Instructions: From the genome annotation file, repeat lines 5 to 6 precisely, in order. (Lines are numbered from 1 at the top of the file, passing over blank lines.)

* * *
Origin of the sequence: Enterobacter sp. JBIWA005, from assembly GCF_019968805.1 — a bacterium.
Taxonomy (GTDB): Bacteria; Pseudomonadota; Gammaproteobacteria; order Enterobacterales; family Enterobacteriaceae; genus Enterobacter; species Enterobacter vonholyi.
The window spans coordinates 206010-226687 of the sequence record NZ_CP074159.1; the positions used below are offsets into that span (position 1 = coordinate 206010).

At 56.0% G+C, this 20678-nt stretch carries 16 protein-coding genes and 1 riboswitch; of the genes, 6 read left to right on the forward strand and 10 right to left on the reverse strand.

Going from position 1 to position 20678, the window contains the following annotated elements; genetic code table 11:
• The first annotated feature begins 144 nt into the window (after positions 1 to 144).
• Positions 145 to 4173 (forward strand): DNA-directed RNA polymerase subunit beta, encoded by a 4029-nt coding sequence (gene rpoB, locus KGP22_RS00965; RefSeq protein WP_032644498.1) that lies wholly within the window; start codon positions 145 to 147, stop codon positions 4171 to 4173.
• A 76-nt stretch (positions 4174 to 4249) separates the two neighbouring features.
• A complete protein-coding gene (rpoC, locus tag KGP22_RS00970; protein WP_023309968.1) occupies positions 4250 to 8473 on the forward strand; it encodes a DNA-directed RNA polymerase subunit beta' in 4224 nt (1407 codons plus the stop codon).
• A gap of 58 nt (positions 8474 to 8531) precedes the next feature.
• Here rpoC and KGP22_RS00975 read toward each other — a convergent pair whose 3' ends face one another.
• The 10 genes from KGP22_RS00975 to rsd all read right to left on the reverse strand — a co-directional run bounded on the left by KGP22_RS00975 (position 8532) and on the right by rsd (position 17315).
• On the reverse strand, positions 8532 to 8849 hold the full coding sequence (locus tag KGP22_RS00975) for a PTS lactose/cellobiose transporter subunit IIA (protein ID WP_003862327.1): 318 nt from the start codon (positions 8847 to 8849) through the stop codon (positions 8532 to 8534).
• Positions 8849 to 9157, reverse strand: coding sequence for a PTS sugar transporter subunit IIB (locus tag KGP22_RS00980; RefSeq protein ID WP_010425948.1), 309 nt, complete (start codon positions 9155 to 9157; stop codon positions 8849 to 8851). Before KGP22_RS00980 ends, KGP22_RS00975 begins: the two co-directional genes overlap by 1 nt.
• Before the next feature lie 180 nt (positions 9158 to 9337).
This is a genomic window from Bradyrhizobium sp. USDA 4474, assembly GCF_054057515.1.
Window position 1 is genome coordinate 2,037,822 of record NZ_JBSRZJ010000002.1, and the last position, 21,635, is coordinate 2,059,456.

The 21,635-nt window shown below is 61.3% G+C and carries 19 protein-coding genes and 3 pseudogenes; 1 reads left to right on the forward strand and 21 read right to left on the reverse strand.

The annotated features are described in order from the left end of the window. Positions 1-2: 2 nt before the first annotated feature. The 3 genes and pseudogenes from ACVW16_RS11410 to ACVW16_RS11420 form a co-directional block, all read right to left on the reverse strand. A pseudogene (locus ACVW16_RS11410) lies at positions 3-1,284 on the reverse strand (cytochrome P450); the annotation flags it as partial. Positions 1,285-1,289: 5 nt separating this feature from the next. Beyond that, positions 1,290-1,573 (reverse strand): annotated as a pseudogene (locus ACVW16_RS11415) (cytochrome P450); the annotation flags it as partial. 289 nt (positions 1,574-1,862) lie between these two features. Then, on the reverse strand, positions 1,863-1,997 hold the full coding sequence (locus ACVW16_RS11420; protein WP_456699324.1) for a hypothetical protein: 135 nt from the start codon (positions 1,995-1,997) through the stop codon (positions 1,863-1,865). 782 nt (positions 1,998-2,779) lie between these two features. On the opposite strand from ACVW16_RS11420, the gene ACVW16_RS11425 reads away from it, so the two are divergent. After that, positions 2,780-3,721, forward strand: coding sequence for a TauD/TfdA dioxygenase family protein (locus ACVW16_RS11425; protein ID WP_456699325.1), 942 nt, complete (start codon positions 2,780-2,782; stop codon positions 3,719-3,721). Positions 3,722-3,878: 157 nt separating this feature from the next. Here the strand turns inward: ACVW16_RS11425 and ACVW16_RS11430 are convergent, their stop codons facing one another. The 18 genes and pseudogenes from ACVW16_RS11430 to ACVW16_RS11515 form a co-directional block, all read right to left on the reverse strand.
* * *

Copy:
Going from position 1 to position 20678, the window contains the following annotated elements; genetic code table 11:
• The first annotated feature begins 144 nt into the window (after positions 1 to 144).